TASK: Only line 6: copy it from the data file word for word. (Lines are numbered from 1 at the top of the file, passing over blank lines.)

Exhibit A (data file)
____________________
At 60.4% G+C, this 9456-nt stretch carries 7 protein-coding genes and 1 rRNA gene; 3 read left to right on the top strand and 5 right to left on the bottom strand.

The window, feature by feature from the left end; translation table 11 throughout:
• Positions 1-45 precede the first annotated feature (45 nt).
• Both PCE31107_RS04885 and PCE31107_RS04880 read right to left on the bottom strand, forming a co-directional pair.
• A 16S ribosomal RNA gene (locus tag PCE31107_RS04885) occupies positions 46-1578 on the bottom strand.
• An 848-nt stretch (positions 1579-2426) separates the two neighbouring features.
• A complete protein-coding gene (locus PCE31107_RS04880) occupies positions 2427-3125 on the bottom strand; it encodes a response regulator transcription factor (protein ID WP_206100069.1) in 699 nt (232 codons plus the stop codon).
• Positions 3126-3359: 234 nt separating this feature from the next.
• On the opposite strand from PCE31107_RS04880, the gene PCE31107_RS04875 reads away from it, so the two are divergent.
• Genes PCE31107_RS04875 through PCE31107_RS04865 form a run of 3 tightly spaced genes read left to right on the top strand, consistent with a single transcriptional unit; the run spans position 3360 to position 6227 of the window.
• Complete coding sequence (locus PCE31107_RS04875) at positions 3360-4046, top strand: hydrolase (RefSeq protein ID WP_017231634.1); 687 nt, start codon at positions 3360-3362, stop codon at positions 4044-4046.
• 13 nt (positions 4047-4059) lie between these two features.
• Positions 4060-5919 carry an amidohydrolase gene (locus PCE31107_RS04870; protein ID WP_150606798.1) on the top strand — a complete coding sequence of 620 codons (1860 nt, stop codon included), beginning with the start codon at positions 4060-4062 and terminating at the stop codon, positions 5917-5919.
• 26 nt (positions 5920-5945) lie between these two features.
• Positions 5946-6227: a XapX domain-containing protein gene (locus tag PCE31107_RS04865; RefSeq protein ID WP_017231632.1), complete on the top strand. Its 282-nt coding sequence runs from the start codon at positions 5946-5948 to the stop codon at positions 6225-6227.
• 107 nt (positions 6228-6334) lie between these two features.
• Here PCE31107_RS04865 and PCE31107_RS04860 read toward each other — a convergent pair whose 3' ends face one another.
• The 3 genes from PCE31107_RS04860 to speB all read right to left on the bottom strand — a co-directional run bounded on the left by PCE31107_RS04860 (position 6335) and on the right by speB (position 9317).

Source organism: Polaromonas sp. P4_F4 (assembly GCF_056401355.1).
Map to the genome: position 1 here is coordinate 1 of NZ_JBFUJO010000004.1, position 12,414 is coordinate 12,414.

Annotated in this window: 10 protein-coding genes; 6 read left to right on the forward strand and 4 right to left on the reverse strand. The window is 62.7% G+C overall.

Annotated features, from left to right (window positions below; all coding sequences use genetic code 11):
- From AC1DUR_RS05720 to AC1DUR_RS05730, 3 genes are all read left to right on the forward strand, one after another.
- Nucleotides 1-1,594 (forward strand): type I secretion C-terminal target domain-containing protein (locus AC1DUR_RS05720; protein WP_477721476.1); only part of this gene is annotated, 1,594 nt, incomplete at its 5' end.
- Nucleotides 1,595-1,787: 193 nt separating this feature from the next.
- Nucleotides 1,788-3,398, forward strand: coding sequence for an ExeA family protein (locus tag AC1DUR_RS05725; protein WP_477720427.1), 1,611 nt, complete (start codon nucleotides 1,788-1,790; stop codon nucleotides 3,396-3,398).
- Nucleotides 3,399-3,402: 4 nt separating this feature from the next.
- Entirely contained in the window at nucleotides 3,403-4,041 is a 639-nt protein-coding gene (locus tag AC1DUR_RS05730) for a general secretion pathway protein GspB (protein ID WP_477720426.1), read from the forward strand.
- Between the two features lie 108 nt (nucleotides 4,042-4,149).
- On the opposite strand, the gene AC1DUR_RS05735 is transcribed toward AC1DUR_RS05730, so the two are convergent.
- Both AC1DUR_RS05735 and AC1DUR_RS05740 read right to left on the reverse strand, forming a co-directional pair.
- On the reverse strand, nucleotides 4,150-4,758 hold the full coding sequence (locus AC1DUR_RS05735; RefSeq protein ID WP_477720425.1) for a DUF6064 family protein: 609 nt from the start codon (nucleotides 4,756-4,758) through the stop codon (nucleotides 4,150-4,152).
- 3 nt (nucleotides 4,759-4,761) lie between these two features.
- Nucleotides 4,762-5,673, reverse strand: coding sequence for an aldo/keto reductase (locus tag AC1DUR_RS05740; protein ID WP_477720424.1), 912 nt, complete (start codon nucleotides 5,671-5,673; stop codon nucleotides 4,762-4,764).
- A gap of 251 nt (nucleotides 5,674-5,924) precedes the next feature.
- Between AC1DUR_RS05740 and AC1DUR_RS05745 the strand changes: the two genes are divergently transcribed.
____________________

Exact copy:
• An 848-nt stretch (positions 1579-2426) separates the two neighbouring features.